Understanding Chondromalacia Patella
Chondromalacia Patella overlaps with patellofemoral pain syndrome, presenting symptoms without serious underlying conditions like arthritis or injury. It ranges from mild to severe, often worsening with activities that put pressure on the knee joint. At London Cartilage Clinic, our focus on Patella cartilage repair and Kneecap pain relief provides patients with tailored treatment plans.
Diagnosis and Treatment
Diagnosis typically involves a clinical assessment, supported by imaging tests like MRI scans and X-rays for a comprehensive view. Treatment focuses on relieving pain and includes avoiding strenuous knee use, painkillers, injections, magnetic therapy (PEMF)and physiotherapy to strengthen surrounding muscles and correct alignment issues. In more severe cases, arthroscopic key hole surgery might be recommended for realignment, smoothing or repair of the cartilage.
Why Choose London Cartilage Clinic?
Our clinic specialises in cutting-edge treatments for Chondromalacia Patella, offering personalised care. With advanced diagnostics and a team of experienced specialists, we ensure the most effective Patellofemoral syndrome therapy for each patient.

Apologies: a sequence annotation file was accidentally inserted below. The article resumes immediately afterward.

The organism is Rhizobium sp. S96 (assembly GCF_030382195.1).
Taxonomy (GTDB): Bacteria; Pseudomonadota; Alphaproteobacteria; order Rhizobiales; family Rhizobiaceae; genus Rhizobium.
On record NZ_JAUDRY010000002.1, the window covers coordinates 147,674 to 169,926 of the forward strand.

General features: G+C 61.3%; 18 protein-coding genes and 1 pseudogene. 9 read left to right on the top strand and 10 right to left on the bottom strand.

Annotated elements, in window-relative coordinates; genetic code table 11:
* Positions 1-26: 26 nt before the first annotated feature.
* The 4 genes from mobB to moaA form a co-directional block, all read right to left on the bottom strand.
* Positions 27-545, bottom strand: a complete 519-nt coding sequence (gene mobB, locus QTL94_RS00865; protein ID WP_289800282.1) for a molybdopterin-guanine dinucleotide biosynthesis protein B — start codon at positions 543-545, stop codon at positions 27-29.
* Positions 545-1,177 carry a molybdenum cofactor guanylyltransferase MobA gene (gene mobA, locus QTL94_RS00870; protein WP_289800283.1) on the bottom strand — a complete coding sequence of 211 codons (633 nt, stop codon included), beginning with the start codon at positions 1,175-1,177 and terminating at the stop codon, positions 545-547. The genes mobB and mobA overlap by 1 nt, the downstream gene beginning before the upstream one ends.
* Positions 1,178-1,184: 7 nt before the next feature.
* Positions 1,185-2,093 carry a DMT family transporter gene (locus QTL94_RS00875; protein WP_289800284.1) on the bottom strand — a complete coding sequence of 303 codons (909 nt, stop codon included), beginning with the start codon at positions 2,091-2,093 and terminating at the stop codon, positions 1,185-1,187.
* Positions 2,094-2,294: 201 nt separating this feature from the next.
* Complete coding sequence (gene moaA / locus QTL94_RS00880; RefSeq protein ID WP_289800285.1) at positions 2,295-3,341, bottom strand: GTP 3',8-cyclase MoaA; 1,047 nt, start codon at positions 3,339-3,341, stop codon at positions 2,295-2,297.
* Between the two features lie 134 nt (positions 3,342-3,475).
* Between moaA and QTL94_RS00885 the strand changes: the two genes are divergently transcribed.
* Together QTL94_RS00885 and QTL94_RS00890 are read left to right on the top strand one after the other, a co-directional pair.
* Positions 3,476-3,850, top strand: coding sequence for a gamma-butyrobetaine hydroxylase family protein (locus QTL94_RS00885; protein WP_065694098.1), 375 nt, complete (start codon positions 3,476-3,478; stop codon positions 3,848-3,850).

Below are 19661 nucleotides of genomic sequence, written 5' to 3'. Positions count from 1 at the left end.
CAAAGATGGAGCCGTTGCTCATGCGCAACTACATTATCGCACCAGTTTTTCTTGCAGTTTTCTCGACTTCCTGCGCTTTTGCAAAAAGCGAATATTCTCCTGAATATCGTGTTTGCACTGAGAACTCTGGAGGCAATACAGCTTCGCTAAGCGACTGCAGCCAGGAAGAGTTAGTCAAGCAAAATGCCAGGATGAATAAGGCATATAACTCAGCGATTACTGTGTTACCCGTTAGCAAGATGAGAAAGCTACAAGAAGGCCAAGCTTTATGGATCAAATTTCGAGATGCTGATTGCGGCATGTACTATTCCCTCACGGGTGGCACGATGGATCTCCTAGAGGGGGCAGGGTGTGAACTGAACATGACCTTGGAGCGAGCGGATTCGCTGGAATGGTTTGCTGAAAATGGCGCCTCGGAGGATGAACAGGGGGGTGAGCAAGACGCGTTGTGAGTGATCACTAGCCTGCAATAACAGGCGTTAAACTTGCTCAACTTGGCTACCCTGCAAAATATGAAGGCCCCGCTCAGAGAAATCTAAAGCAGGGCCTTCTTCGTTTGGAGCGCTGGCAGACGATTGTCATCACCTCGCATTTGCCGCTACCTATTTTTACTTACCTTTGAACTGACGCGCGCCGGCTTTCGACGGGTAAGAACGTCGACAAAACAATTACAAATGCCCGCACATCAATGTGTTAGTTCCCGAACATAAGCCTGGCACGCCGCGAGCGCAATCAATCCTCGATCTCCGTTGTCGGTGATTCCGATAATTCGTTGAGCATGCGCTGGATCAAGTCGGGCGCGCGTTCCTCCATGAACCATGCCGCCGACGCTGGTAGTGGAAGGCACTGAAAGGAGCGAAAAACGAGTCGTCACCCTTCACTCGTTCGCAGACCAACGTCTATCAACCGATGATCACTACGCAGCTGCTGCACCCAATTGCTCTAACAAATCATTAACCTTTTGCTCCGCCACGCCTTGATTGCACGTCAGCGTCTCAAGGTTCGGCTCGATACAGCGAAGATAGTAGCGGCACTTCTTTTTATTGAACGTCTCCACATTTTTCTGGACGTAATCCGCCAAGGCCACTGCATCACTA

Frequently Asked Questions
Physical activities that place strain on the knees are likely to lead to the worsening of chondromalacia symptoms. Common examples include running, jumping, hiking, and sports involving dynamic leg movements. Staying in a seated position for long periods of time can also exacerbate the symptoms of chondromalacia.
Untreated chondromalacia will lead to the complete degradation of the cartilage underneath the patella. This will leave the knee vulnerable to impacts and drastically increase the likelihood of osteoarthritis.
Chondromalacia Patella is unique due to its specific location – the cartilage under the kneecap – and its common occurrence in young adults, particularly females.
Non-surgical treatments, including injections, magnetic therapy (PEMF), physiotherapy and medication, are effective in most cases, significantly improving symptoms without the need for surgery.
Surgery is considered when conservative treatments fail to provide relief, focusing on realigning or repairing the damaged cartilage.